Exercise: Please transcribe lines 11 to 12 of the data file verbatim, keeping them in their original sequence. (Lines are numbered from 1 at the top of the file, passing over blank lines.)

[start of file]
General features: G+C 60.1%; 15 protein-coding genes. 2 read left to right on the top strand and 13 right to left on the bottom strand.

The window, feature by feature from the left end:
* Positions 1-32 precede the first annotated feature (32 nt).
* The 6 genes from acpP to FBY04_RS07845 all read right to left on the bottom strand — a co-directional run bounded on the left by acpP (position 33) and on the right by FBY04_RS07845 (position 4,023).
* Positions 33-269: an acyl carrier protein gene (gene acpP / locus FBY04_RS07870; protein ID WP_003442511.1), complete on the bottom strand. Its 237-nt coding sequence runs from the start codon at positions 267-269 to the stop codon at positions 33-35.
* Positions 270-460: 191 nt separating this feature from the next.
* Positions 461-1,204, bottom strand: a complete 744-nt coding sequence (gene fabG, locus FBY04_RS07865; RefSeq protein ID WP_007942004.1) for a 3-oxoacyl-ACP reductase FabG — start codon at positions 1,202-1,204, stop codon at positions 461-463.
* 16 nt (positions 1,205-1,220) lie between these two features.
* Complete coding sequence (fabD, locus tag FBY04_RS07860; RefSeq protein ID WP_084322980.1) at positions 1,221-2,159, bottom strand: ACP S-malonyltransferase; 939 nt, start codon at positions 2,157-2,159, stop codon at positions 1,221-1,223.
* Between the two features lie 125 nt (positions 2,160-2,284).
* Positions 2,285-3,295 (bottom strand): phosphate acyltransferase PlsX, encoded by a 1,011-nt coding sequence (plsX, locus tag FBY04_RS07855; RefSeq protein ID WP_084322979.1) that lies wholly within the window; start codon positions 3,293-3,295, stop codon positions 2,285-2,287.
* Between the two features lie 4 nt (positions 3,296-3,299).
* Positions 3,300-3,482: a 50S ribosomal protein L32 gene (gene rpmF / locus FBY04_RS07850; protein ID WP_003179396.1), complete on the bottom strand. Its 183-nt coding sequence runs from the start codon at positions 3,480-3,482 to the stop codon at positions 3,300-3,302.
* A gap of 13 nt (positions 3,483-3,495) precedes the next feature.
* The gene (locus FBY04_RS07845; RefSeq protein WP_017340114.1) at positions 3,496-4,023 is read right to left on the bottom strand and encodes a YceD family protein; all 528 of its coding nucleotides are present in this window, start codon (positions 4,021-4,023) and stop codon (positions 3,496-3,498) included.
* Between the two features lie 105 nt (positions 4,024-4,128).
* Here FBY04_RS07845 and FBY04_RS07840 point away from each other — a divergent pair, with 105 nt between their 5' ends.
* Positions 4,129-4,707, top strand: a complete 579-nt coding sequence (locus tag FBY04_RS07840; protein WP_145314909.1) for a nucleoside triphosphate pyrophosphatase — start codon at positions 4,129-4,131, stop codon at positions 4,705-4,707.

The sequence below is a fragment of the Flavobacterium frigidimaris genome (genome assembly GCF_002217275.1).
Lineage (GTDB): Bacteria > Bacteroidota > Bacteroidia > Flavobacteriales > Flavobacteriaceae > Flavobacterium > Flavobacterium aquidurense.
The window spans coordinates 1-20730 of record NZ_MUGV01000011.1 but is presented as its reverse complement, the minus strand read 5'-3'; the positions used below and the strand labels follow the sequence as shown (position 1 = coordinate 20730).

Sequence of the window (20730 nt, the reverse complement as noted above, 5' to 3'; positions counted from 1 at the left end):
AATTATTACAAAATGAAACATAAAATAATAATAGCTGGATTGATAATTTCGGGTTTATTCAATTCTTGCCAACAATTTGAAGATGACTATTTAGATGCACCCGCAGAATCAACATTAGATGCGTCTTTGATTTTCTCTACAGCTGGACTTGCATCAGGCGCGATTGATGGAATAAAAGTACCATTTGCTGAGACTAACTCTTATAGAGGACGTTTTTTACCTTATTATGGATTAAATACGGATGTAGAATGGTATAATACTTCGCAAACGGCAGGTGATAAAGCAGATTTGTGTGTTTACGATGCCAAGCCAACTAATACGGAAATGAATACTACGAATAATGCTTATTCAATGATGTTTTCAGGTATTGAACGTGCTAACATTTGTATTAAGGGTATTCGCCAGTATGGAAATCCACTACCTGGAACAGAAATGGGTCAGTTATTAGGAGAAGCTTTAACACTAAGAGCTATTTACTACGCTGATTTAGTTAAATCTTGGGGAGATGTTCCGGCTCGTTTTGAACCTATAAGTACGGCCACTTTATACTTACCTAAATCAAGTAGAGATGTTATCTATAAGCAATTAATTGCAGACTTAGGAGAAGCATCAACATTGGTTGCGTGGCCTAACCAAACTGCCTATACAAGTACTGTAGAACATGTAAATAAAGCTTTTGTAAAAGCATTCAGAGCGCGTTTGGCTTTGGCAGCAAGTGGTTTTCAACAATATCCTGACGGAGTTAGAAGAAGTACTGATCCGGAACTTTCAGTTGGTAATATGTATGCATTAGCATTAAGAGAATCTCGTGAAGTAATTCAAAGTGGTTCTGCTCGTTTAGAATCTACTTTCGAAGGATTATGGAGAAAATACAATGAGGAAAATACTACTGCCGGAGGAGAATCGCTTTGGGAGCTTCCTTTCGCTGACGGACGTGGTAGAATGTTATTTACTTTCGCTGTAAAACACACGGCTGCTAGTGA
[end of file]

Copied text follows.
* Positions 2,285-3,295 (bottom strand): phosphate acyltransferase PlsX, encoded by a 1,011-nt coding sequence (plsX, locus tag FBY04_RS07855; RefSeq protein ID WP_084322979.1) that lies wholly within the window; start codon positions 3,293-3,295, stop codon positions 2,285-2,287.
* Between the two features lie 4 nt (positions 3,296-3,299).